There may be a number of factors that increase a person's risks of having high cholesterol levels, but what they eat is one of the primary reasons. If you're consuming too much packaged foods, fried food, meat and dairy products, for instance, you will likely have high levels of low-density lipoprotein (LDL) otherwise known as the bad cholesterol.
It appears, however, that while your diet plays a critical role in increasing LDL levels in your blood, there are certain foods that can actually lower your bad cholesterol levels. A new study by Canadian researchers found that consuming more beans, peas, lentils and other legumes may actually help reduce LDL and reduce your risks for developing cholesterol-related health problems such as coronary heart disease.
In the study published in the Canadian Medical Association Journal April 7, researchers reviewed 26 studies involving more than 1000 men and women to assess the effects of pulses (legumes) on bad cholesterol.
The researchers found that consuming one serving or ¾ cup of legumes such as chickpeas, lentils, beans and peas a day is linked to a drop in LDL cholesterol by up to 5 percent which could translate to up to 6 percent reduction in risks for heart attack and stroke.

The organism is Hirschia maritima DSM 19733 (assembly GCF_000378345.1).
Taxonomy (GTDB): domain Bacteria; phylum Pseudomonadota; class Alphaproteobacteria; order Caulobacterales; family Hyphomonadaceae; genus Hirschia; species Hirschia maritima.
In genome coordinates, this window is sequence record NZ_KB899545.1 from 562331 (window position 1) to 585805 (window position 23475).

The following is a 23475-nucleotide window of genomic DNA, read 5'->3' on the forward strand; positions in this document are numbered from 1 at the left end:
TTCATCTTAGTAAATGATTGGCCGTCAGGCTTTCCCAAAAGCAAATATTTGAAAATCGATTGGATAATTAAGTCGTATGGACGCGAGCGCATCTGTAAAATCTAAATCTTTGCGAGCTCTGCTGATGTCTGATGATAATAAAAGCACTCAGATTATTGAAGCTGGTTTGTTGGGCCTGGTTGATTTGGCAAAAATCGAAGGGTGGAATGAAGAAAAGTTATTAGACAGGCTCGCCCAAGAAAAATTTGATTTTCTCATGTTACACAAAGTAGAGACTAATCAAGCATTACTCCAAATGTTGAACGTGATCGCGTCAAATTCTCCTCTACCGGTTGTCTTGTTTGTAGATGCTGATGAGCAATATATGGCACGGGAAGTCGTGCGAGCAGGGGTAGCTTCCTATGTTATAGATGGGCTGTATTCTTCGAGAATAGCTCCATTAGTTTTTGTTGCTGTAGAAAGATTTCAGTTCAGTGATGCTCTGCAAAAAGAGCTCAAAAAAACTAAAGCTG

The researchers also observed that the beneficial effects of legumes is greater in men than in women which is likely because the eating habits and cholesterol levels of men are often worse than those of the women so the effects of adopting a healthier diet becomes more apparent in men.
Although some of the participants claimed to have experienced flatulence, bloating, constipation and other stomach problems due to eating legumes, these went away over the course of the study. The researchers have likewise urged people to eat plenty of legumes for their health benefits.
"Only 13 per cent consume pulses on any given day," said study author John Sievenpiper of St. Michael's Hospital in Toronto, Canada. "Pulses already play a role in many traditional cuisines, including Mediterranean and Indian. As an added bonus, they're inexpensive."
Besides their ability to reduce bad cholesterol levels, registered dietitian Susan Weiner said that legumes are also packed with fiber, protein, vitamins and minerals as well as phytonutrients, plant-based compounds that can reduce risks for chronic diseases.